Michael Goldberg (1924 – 2007)
This work titled, Big Mathilda, is part of the “Red Paintings” (1962-1963) that Michael Goldberg created as a tribute to Mark Rothko (whose studio he occupied; once Rothko died). Knoedler had a show of these works and then had a retrospective in July, 2010.
Notes from the 2010 show:
Artists’ studios are repositories of physical and psychic energy that often is transferred from one tenant to the next. In 1962, when the Abstract Expressionist painter Michael Goldberg (1924-2008) moved into Mark Rothko’s old studio at 222 Bowery, he found the floor spattered with red paint from a series Rothko had made for the Four Seasons restaurant in the Seagram Building. He set out to make his own series of big, near-monochromatic red paintings, moving away from his earlier de Kooning-influenced work.
Seen at Knoedler, with the Broadway play “Red,” about the Seagram murals, fresh in mind, Mr. Goldberg’s paintings look much earthier and grittier than Rothko’s. The reds are dark, the color of brick or clotted blood, and cut through with irregular stripes of black, white, tan and green. The paint is thick and opaque, and sometimes looks as though it dried on the brush midstroke.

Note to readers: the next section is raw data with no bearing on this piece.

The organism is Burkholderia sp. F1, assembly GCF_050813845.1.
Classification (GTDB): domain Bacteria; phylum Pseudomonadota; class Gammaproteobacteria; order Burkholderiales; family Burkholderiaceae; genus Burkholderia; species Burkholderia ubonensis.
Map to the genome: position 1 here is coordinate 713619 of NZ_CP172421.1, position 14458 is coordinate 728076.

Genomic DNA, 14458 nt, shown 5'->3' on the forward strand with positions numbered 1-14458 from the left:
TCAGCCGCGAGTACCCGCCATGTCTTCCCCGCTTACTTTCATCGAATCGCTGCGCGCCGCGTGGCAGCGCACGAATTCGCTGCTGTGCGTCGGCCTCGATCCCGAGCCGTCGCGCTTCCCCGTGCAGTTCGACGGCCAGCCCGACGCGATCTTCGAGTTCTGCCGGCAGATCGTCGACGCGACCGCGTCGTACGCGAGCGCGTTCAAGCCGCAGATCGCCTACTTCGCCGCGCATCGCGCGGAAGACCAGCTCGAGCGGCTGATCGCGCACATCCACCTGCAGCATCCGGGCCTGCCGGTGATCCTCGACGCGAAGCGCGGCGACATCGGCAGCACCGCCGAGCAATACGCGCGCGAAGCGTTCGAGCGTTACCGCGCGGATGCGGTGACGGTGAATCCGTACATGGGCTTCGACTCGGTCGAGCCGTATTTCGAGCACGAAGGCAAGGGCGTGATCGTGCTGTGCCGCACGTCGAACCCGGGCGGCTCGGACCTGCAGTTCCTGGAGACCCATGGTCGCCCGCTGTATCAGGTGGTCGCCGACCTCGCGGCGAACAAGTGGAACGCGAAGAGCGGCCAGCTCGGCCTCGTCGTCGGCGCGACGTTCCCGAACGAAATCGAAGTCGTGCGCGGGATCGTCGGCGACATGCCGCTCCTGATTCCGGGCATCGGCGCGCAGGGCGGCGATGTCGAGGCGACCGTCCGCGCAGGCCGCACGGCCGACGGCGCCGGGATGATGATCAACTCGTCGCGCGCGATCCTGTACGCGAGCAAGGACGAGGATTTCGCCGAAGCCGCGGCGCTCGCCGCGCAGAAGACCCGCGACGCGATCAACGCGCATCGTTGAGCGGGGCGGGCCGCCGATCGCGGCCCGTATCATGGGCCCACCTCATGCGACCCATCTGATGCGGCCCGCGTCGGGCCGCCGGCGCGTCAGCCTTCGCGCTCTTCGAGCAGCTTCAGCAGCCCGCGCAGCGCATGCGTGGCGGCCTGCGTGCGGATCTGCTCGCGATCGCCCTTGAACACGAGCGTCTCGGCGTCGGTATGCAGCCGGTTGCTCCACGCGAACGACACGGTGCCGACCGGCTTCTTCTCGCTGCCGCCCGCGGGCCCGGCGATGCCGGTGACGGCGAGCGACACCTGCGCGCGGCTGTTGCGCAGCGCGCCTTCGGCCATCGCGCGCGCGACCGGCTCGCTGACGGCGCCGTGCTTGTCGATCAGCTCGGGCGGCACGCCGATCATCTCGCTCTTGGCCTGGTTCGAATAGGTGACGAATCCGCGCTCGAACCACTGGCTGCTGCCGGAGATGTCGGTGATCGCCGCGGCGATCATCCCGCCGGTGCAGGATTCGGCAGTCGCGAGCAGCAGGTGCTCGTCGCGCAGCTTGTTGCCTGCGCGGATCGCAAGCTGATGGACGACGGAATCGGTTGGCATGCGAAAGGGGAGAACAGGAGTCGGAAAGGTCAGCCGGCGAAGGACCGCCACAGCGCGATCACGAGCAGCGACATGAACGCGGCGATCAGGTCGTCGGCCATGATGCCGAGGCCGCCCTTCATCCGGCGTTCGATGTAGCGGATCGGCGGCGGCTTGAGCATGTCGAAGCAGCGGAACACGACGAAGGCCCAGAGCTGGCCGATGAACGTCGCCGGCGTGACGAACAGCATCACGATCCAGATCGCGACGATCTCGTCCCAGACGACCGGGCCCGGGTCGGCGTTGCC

Mr. Goldberg’s process, immortalized in Frank O’Hara’s poetry, was also very different from Rothko’s. Although these paintings look somber at first, you can see traces of the jazz-influenced, improvisational brushwork that inspired O’Hara — even in the marks made with a spatula.
Mr. Goldberg, it turns out, got more from Franz Kline and Barnett Newman than Rothko. Still, his red paintings show that artists casting about for inspiration can sometimes find it right on the studio floor. KAREN ROSENBERG